Boskalis is involved in two major port extension projects in Finland. The project in Raahe was completed in December 2009, while work started in Hamina in July the same year. Works manager André van der Wiel (Raahe) and project manager Gert Jan Peters (Hamina) told us about their experiences in a country where the extremely cold winter weather and the rocky ground generated exceptional challenges. Finland is part of Boskalis’ Nordic home market. The dredging company Terramare Oy, which has been the Boskalis local trump card in Finland since 1998, was awarded the Raahe project in late 2007. The clients are the municipal authority of Raahe and the Finnish Maritime Administration. “It’s the largest dredging contract in Finnish history,” says works manager André van der Wiel, with a hint of pride. “Important clients, such as the steel company Ruukki, want to provide facilities for larger ships so the entrance channel had to be deepened and the harbor extended.”
The first phase of the project started in Raahe in February 2008: the construction of a bund measuring two kilometers. The dredged material from the harbor basin was pumped behind the bund, creating new land. Dredging work, to extend the port to a depth of 11.5m, followed in June 2008. The project produced a total of two million cubic meters of dredged material, some of which was recycled for land reclamation. The cutter Jokra was deployed to dredge the basin, removing the soft upper layer and as much of the moraine layer (sand, clay and stones) as possible, before pumping it through a floating line to the right location, behind the bund. The backhoes Attila and MP27 then dredged the harder layers below. The dragline Manitowoc was deployed to take this material onshore, working in combination with an unloading quay with a hydraulic crane. Rock was removed using Terramare’s ‘drilling & blasting’ pontoon.
Bunking down for the winter
“During the winter months, work continued for a long time, but when the temperature dropped to -20°C, everything came to a halt. It was still possible to work on in the harbor basin, where the cooling water from the steel factory warmed up the water. To make most of this opportunity, it was decided that the Attila would stay for the winter. That turned out to be a good decision: the other ships only managed to sail in on 22 May, but the Attila was already back at work in early April,” recalls André. The final part of the project involved the 200m wide, 10km long entrance channel. A total of 1.9 million cubic meters of material was dredged from the channel, to deepen it by two meters to a depth of 11.5 m. This phase was completed in October 2009 by the backhoes Nordic Giant and Koura, and the bucket dredger Ajax. “During this phase of the project, we regularly dredged up boulders. And big ones too,” André explains. “One boulder measured 43m3.” The Nordic Giant lived up to its name by removing the boulders with her 18m³ bucket.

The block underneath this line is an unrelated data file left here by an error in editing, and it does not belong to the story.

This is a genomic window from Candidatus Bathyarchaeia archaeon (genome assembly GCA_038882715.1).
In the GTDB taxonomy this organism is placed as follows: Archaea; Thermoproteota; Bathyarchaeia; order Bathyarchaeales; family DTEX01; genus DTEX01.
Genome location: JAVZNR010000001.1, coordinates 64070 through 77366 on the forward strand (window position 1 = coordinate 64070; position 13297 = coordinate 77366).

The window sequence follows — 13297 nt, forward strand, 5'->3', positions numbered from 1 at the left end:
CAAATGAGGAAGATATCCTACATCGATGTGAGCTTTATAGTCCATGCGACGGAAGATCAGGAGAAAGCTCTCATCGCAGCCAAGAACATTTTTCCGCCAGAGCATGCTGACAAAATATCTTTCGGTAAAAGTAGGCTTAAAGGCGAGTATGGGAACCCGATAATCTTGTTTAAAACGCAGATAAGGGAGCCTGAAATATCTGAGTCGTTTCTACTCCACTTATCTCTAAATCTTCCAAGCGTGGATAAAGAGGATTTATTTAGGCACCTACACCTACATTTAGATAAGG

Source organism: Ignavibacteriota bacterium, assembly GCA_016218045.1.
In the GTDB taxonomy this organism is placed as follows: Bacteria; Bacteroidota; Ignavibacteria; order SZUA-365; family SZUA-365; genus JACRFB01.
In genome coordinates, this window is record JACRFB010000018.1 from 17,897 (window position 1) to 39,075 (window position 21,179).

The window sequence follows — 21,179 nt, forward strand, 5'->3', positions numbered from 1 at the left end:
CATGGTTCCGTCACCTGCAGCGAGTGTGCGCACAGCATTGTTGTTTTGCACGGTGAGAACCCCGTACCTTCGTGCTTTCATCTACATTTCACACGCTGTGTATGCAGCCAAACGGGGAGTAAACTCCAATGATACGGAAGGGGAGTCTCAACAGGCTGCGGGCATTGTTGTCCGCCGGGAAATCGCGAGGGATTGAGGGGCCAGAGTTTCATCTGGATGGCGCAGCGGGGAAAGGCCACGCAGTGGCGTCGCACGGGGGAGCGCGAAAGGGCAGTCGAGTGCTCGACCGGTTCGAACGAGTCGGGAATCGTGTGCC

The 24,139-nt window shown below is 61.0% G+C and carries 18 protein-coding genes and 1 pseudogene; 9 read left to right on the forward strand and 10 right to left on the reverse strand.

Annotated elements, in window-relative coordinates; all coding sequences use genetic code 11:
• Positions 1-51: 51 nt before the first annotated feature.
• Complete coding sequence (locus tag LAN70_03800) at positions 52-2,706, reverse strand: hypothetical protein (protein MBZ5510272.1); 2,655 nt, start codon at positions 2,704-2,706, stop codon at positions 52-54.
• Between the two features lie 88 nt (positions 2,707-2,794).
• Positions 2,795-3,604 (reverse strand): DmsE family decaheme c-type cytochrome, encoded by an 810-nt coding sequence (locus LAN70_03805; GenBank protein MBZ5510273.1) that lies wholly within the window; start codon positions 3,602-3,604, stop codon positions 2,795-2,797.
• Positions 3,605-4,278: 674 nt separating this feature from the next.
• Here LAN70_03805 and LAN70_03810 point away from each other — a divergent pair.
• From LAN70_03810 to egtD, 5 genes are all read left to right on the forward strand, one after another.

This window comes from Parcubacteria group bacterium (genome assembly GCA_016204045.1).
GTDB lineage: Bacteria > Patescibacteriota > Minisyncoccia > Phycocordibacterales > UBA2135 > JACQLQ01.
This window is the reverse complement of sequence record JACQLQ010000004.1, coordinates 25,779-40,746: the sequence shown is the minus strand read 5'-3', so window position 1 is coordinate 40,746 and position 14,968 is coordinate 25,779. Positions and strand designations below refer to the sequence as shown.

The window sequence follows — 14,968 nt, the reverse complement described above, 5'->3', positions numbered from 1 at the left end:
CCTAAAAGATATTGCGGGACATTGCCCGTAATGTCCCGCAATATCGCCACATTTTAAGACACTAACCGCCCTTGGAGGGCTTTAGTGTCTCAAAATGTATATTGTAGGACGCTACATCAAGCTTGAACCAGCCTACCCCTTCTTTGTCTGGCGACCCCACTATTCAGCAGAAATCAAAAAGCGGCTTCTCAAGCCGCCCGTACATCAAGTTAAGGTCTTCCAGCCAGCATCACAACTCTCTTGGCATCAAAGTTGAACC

Before completion, ‘bar sweeping’ took place in both the channel and the harbor basin. This is a typically Scandinavian approach used to provide a 100 per cent guarantee for the agreed depth. A steel bar is lowered to the required final depth. In this way, any unwanted shallow spots are traced extremely effectively, and extra dredging takes place to remove them. However, our dredging methods kept this to a minimum. “The Raahe project was completed in December 2009, and the customer is very happy,” says André van der Wiel. A lot of equipment, including the Nordic Giant, was then sent on to the next Finnish harbor project: Hamina.
Hamina start in July
Hamina, which is close to the Russian border, in southeast Finland, is a homeport for the oil industry and a transit harbor for timber, cars and other goods on their way to Russia. Just like Raahe, it wants to provide access for larger vessels, and so it has to make changes to the port and the entrance channel. Terramare won this assignment in late 2008. The clients are the municipal authority of Hamina and the Finnish Maritime Administration.